They have released a series entitled, “Fourteen Actors Acting: A Video Gallery of Classic Screen Types,” that features performances by Javier Bardem, James Franco, Natalie Portman, Jesse Eisenberg, Chloe Moretz, Matt Damon, Michael Douglas, Jennifer Lawrence, Noomi Repace, Vincent Cassel, Anthony Mackie, Robert Duvall, Lesley Manville and Tilda Swinton. All of them are in black and white, and feature just a soundtrack by Owen Pallett. Some of the highlights include Damon in a furious rampage and Franco making out with himself.
The series is meant to “portray not only the art, but also the joy and vigor of performance.”
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This Week In Movies – ‘Social Network,’ ‘Case 39,’ ‘Let Me In’

By Pete Hammond
HollywoodNews.com: For the third weekend in a row, a major studio adult-oriented, dialogue-driven film with more on its mind that non-stop mayhem or mindless sight gags topped the boxoffice thus keeping the resurgence of thinking-person’s cinema on a thrilling roll. Surprise, surprise! The fact that The Town, Wall Street: Money Never Sleeps and now this week’s The Social Network are drawing crowds Hollywood had seemed to give up on (55% of Social Network’s audience was over the age of 25) with movies that can be described as that five letter word: “Drama” is heartening to this observer even if most of the business for ‘Social’ had to be drummed up from big cities and not the heartland. The Social Network directed by David Fincher and brilliantly written to an inch of its life by Aaron Sorkin harkens back to the kind of piercing dramas like “Network”, “All The President’s Men” and even the hallowed “Citizen Kane” (although let’s not get carried away) so the fact that it could more than DOUBLE the gross of two competing horror genre films, Let Me In and Case 39, opening against it is quite astonishing since we were led to believe studios were in the tentpole big event business these days and not interested in grown up ideas anymore. How wrong. Of course it really helped that Sony brilliantly marketed the movie, invited bloggers in early and got lots of laudatory ink from critics, another group whose influence was said to be going the way of the dinosaurs. If that New York Times two page ad opening day chock full of quotes is any indication then that may be another modern myth exploded. Of course this is the Fall, a time for studios to trot out the one or two more adult projects they may have in their hopper and its doubtful we would ever see any of the recent box office leaders dare to open in the more lucrative summer months for sure. At any rate with a B+ Cinemascore and an even better 97% fresh rating at the Rotten Tomatoes movie review site, Social Network should be able to make a good run of it and further depress its key subject, Facebook founder Mark Zuckerberg who has disowned it as a piece of “fiction”. Of course when you’re only 26 years […]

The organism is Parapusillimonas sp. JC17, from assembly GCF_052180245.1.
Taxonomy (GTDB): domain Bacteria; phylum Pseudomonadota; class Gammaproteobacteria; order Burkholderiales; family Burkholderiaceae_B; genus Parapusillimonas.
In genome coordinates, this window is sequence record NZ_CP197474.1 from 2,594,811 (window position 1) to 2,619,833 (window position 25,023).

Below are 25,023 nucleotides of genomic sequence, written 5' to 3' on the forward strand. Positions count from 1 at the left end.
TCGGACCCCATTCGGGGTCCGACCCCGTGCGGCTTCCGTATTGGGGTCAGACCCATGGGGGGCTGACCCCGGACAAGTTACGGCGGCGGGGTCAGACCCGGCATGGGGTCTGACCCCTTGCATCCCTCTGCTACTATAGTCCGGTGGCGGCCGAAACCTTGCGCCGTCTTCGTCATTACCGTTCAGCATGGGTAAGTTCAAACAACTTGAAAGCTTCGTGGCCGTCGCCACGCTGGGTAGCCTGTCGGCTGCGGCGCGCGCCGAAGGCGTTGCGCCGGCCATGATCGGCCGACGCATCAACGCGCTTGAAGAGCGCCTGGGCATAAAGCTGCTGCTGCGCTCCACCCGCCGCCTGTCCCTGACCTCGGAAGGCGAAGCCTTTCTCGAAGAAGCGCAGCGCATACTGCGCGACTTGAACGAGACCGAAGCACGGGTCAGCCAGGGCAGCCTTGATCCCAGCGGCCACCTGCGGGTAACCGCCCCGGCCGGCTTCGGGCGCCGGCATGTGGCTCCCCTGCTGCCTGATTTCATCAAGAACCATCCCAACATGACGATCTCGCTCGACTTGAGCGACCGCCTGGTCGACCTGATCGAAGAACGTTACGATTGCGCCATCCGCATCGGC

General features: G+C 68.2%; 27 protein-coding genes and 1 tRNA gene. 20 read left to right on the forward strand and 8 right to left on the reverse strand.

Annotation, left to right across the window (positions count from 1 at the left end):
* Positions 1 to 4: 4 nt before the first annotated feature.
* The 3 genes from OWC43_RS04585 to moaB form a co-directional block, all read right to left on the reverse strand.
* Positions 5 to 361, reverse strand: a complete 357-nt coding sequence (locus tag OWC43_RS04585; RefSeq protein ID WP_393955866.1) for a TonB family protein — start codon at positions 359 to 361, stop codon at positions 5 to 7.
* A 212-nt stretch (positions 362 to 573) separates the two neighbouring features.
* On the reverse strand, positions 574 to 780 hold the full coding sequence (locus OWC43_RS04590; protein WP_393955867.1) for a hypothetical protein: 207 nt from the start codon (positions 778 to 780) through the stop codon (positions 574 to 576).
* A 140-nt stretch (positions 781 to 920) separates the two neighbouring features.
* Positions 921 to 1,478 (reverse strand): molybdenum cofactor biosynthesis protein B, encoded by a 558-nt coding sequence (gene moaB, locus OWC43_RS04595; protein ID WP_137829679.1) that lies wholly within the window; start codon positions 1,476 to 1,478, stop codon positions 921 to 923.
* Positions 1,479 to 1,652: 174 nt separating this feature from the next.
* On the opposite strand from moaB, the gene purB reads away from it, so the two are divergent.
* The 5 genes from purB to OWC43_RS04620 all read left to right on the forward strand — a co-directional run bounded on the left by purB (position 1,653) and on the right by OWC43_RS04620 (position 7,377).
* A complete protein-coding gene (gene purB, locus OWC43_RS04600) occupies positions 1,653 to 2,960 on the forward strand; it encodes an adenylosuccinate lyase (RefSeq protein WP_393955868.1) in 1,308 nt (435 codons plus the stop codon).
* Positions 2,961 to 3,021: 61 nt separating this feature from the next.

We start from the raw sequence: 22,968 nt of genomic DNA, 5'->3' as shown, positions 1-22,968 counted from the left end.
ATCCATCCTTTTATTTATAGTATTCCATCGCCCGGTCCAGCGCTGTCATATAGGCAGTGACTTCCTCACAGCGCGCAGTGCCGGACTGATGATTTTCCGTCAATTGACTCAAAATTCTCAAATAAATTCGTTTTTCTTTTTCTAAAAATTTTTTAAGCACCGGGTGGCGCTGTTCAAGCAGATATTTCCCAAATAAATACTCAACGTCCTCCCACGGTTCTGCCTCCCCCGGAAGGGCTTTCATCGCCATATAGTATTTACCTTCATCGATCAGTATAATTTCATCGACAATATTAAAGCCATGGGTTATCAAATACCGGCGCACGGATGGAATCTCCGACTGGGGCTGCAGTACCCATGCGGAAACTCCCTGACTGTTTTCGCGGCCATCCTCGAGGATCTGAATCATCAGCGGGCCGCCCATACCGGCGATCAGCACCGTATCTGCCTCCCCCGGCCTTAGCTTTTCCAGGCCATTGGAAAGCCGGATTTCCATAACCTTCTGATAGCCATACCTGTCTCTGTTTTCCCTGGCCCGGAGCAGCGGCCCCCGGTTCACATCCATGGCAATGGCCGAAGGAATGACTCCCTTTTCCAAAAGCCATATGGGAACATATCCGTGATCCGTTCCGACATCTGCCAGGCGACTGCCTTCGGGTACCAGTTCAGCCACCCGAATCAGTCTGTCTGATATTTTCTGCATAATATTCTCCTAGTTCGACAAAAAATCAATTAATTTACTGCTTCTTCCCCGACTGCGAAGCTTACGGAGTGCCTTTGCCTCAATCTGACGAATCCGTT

Awards Season Roundup: The “whitest” Oscars in recent memory?

By Sean O’Connell
Hollywoodnews.com: HollywoodNews.com’s Awards Season Roundup collects insights from around the Internet on films that are running in the Oscar race.
Where are the celebrated minority performances? Is this the “whitest” Oscar race in recent memory? Gregg Kilday and Matthew Belloni discuss.
Continuing to gush over “Let Me In” (which he says deserves Best Picture consideration), Jeff Wells called star Chloe Moretz “Jodie Foster in 1975, only more so” and adds that she “has really earned consideration as a Best Actress nominee.”
Wells additionally cops to being lukewarm over Tony Goldwyn’s “Conviction,” but hopes enough people admit to liking it so that Fox Searchlight “will feel placated enough to run ads on the Oscar sites. How’s that for naked honesty?” Admirable.
Over at EW.com, Dave Karger talks to the “Social Network” cast and crew about “talky” movies.
A ComingSoon.net reader wrote in to the site and said a different, longer “True Grit” trailer is in theaters this weekend. They described it as “epic.” It reportedly will be online early next week.
The annual march of year-end Awards Screeners has begun with Sony Pictures Classics’ “Mother and Child” and “Animal Kingdom.” One of the two is one of the best films I’ve seen this year.
And The Wrap recaps the latest international submissions for this year’s Best Foreign Language Oscar. (List is updated regularly.)